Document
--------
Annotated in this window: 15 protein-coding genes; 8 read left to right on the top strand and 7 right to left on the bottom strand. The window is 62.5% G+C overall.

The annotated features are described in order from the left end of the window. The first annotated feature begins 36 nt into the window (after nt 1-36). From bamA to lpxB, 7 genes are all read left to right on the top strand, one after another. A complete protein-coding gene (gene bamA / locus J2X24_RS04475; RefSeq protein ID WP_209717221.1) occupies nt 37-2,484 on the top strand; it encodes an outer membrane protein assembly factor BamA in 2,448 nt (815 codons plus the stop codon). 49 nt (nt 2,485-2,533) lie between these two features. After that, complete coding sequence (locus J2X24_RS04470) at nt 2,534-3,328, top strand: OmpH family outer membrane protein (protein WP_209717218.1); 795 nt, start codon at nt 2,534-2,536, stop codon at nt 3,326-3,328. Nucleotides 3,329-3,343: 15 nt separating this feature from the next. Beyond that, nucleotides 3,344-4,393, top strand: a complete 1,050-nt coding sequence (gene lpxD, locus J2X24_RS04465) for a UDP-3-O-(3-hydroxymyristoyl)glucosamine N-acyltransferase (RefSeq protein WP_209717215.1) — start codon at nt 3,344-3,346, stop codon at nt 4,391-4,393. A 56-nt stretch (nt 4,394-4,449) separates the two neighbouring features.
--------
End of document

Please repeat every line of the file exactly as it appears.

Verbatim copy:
Annotated in this window: 15 protein-coding genes; 8 read left to right on the top strand and 7 right to left on the bottom strand. The window is 62.5% G+C overall.

The annotated features are described in order from the left end of the window. The first annotated feature begins 36 nt into the window (after nt 1-36). From bamA to lpxB, 7 genes are all read left to right on the top strand, one after another. A complete protein-coding gene (gene bamA / locus J2X24_RS04475; RefSeq protein ID WP_209717221.1) occupies nt 37-2,484 on the top strand; it encodes an outer membrane protein assembly factor BamA in 2,448 nt (815 codons plus the stop codon). 49 nt (nt 2,485-2,533) lie between these two features. After that, complete coding sequence (locus J2X24_RS04470) at nt 2,534-3,328, top strand: OmpH family outer membrane protein (protein WP_209717218.1); 795 nt, start codon at nt 2,534-2,536, stop codon at nt 3,326-3,328. Nucleotides 3,329-3,343: 15 nt separating this feature from the next. Beyond that, nucleotides 3,344-4,393, top strand: a complete 1,050-nt coding sequence (gene lpxD, locus J2X24_RS04465) for a UDP-3-O-(3-hydroxymyristoyl)glucosamine N-acyltransferase (RefSeq protein WP_209717215.1) — start codon at nt 3,344-3,346, stop codon at nt 4,391-4,393. A 56-nt stretch (nt 4,394-4,449) separates the two neighbouring features.